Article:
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Technology puts value in buried treasure


By David Steinkraus-

Chicago.- When you want money and have a house for collateral, you go to a bank. If you have more complicated assets, you go to Carlos X. Montoya, a career banking executive, who is now helping people convert one of the world’s oldest financial assets into a more fluid form using the latest 21st-century technology. 

Montoya is chairman and CEO of Tall Ship Partners Fund, a Chicago company that is using an advanced form of the technology behind cryptocurrencies to turn unmined gold into a digital certificate that may be traded or used to settle financial transactions. 

Following his banking career, two events brought Montoya to his current focus. First, some Canadian citizens with mineral rights to gold reserves approached him about gaining greater access to banking services. The reality in Canada, Montoya said, is that unless you have at least $5 billion in proven mineral rights, very few banks are interested in helping you raise the capital to mine it. Second, he learned about blockchain, the digital technology behind Bitcoin and other cryptocurrencies. Blockchain is used to create the secure data blocks that can track purchases and sales, and when coupled with proper controls, it can be used by digital asset issuers to make sure money or assets aren’t stolen. What Montoya saw in blockchain was fluid and secure way to convert the unmined gold into a solid financial asset. 

Through Tall Ship, he created the financial ecosystem required to introduce Orebits as an institutional-level asset. Each Orebits is a digital certificate worth 1 ounce of unmined gold and backed by 5 ounces of proven gold reserves. Orebits certificates can be sold, traded or used in transactions, but unlike cryptocurrencies, Orebits are backed by a tangible asset and maintained on a secure institutional ledger. 

Digital currency may be an unfamiliar term, but the idea is actually familiar, Montoya said. Many people have credit cards that pay rewards in points, and cardholders may redeem those points for an airline ticket, gasoline or other goods. Yet the points don’t physically exist, he said. They are valuable only because cardholders and the Technology puts value in buried treasure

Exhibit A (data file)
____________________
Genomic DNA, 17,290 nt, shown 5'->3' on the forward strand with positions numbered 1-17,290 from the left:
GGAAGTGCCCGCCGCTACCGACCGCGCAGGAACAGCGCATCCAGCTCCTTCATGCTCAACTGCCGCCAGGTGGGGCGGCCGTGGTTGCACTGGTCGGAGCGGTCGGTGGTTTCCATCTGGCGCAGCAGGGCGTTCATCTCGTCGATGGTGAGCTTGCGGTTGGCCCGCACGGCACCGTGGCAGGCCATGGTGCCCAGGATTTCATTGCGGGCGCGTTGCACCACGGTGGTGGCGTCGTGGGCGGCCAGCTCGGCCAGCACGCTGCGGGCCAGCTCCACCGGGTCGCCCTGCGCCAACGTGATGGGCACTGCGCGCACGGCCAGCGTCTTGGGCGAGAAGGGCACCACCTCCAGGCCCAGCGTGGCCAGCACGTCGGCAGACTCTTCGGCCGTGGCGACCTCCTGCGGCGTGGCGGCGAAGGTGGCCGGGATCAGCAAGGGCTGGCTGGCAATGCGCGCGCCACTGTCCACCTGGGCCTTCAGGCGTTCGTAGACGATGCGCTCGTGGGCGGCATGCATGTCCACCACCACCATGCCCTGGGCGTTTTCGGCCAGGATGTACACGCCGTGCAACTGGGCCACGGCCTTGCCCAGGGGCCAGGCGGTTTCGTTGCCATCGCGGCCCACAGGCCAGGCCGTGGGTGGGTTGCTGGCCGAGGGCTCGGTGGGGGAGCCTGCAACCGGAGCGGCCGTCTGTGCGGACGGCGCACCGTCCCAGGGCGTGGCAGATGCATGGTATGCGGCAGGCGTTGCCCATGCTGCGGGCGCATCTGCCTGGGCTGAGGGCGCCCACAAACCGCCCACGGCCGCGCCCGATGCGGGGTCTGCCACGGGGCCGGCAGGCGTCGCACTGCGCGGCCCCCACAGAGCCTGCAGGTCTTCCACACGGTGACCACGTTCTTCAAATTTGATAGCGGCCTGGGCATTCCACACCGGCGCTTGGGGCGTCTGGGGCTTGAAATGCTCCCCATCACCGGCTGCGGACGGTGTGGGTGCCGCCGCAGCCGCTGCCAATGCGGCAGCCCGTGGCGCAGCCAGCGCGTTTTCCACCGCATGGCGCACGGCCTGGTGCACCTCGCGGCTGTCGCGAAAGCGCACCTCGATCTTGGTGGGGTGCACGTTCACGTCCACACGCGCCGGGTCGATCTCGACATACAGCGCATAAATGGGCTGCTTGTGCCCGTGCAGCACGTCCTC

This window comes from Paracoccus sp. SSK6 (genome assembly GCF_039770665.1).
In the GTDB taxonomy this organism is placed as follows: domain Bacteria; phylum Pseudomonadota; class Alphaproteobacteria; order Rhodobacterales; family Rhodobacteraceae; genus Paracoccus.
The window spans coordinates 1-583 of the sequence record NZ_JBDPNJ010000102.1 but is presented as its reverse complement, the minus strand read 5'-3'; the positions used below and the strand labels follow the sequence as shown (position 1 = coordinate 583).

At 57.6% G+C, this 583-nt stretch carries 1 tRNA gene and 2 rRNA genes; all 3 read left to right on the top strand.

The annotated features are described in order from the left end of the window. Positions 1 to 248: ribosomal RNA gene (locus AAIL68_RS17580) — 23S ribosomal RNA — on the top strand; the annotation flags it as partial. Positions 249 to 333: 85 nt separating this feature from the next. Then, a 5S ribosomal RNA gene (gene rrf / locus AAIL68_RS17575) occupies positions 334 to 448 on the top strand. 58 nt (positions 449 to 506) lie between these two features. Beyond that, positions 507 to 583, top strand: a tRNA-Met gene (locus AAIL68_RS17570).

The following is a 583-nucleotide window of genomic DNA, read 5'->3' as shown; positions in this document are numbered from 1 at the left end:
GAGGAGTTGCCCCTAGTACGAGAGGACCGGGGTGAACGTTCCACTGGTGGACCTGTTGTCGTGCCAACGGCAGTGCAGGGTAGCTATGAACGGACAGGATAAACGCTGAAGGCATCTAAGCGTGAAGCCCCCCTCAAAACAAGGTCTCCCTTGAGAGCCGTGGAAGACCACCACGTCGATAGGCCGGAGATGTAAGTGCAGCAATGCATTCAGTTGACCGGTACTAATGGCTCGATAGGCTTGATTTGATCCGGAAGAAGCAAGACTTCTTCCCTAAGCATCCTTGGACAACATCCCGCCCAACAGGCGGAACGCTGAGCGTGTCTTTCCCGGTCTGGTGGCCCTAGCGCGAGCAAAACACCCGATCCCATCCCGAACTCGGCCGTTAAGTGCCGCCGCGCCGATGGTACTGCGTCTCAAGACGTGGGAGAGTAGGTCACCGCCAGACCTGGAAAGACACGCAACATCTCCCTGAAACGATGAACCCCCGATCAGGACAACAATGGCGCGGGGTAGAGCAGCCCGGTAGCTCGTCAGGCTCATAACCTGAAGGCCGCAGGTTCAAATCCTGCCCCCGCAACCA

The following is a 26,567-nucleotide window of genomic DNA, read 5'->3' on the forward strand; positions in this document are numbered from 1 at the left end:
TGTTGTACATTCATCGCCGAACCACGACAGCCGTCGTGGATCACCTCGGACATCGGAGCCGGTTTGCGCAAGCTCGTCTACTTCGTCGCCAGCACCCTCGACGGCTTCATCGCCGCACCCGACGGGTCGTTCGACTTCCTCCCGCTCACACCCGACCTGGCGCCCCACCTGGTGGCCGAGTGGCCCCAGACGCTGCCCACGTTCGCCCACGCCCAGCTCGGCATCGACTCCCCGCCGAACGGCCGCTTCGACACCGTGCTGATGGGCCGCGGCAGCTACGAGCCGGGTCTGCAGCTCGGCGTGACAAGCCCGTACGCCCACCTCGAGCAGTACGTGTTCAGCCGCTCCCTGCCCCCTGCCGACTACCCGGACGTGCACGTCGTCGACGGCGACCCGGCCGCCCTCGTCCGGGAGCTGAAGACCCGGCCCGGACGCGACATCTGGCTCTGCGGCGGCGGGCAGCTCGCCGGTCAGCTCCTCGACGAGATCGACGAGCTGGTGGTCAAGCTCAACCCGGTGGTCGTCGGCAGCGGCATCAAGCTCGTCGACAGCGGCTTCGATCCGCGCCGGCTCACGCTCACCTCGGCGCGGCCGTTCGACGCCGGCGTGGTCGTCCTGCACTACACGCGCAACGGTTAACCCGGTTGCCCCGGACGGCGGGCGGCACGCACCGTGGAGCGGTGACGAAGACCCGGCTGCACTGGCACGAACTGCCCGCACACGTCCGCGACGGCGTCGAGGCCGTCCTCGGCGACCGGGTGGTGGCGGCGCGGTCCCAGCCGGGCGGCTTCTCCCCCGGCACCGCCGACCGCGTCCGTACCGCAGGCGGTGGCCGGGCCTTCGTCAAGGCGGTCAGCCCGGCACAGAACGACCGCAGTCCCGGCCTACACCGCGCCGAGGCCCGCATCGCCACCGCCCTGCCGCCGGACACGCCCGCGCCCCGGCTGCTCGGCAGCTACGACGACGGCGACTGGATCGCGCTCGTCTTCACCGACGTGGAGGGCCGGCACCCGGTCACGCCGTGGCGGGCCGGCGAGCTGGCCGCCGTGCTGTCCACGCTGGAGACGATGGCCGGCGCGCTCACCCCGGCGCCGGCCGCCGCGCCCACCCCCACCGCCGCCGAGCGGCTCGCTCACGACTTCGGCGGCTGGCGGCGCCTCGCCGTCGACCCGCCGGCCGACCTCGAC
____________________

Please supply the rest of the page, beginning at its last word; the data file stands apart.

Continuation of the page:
“This is worlds away from simply helping people cash checks and get mortgages. My goal here is ultimately helping people realize value and liquidity within the financial system by leveraging assets that they either own or should have access to.” company issuing the points, within a secure “digital wallet,” agree that they do exist. 

From his banking background, Montoya applied some of the same regulatory ideas that make the banking system trustworthy. That helps make the asset safer for customers and reassures financial institutions that Orebits is safe, he said. 

Montoya’s introduction to the financial system was unusual and practical. “I repossessed cars for American General Finance while I was working my way through Loyola University,” he said. That knowledge led to his first banking job in consumer loans. He moved to commercial banking, worked his way up, and was eventually part of the group that bought Republic Bank of Chicago. After a 15-year stay with Republic, including the last five years as CEO of the bank, he wanted a fresh venture that would also address social justice needs. He and a group of investors formed AztecAmerica Bank to provide financial services to under-served Hispanics. 

“We were very early pioneers in financial literacy,” he said. “Through education and execution, we were proving some things some that folks didn’t think could be proven.” The bank proved that people with lower incomes and limited credit histories could be successfully brought into the banking and financial system, he said. 

The Great Recession put an end to that work. The Hispanic community, and the banks serving them, were hard hit by the housing crash. When the federal government began bailing out banks, smaller banks like his were the least favored, he said. AztecAmerica eventually became part of Republic Bank. 

Orebits isn’t banking in the traditional sense, but does fit a larger goal.

“This is worlds away from simply helping people cash checks and get mortgages. My goal here is ultimately helping people realize value and liquidity within the financial system by leveraging assets that they either own or should have access to,” Montoya said.

 As if to prove Orebits is on the right path, he said, J.P. Morgan recently created its own digital coin following the Orebits model. Each J. P. Morgan coin is backed by $1 and will be used internally by the company to settle large customer accounts.

From a social and environmental justice perspective, Orebits is also useful, Montoya said. 

“With Orebits you can realize the locked-in value of your mineral assets without having to extract them from the earth,” he said. He understands this having studied some of the notorious labor issues associated with mining and from growing up in California where rivers are still full of silt from the California Gold Rush that began in 1848. 

Many people became enthusiastic about cryptocurrencies, and many people lost a lot of money by betting on currencies that failed. (By one count, more than 1,000 cryptocurrencies have died.) But Orebits is different. They are fully transparent, gold reserves backed, held in institutional custody, and only available to qualified investors, Montoya says. 

In a way, Orebits is a very conservative idea and an old one. It points back in history to the time when each U.S. dollar was backed by a fixed amount of gold sitting in a vault. But the idea now moves at the speed of light.